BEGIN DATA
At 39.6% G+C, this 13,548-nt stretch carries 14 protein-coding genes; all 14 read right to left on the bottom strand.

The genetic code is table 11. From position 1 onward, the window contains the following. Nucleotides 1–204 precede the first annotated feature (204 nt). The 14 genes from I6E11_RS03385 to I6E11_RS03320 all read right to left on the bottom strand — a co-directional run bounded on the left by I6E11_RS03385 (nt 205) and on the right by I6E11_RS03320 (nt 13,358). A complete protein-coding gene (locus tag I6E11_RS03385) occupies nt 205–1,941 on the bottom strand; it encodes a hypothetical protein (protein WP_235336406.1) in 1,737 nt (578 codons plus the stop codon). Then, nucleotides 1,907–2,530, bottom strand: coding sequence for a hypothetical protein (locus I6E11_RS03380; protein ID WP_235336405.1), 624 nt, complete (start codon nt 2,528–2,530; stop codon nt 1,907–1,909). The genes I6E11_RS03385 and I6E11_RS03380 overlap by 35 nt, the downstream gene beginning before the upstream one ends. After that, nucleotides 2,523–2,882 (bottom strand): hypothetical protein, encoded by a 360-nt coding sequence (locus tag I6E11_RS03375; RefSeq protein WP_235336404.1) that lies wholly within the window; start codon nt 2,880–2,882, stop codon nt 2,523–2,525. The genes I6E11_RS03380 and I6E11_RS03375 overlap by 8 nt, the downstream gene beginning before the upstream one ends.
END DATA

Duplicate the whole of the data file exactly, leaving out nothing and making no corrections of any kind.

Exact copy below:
At 39.6% G+C, this 13,548-nt stretch carries 14 protein-coding genes; all 14 read right to left on the bottom strand.

The genetic code is table 11. From position 1 onward, the window contains the following. Nucleotides 1–204 precede the first annotated feature (204 nt). The 14 genes from I6E11_RS03385 to I6E11_RS03320 all read right to left on the bottom strand — a co-directional run bounded on the left by I6E11_RS03385 (nt 205) and on the right by I6E11_RS03320 (nt 13,358). A complete protein-coding gene (locus tag I6E11_RS03385) occupies nt 205–1,941 on the bottom strand; it encodes a hypothetical protein (protein WP_235336406.1) in 1,737 nt (578 codons plus the stop codon). Then, nucleotides 1,907–2,530, bottom strand: coding sequence for a hypothetical protein (locus I6E11_RS03380; protein ID WP_235336405.1), 624 nt, complete (start codon nt 2,528–2,530; stop codon nt 1,907–1,909). The genes I6E11_RS03385 and I6E11_RS03380 overlap by 35 nt, the downstream gene beginning before the upstream one ends. After that, nucleotides 2,523–2,882 (bottom strand): hypothetical protein, encoded by a 360-nt coding sequence (locus tag I6E11_RS03375; RefSeq protein WP_235336404.1) that lies wholly within the window; start codon nt 2,880–2,882, stop codon nt 2,523–2,525. The genes I6E11_RS03380 and I6E11_RS03375 overlap by 8 nt, the downstream gene beginning before the upstream one ends.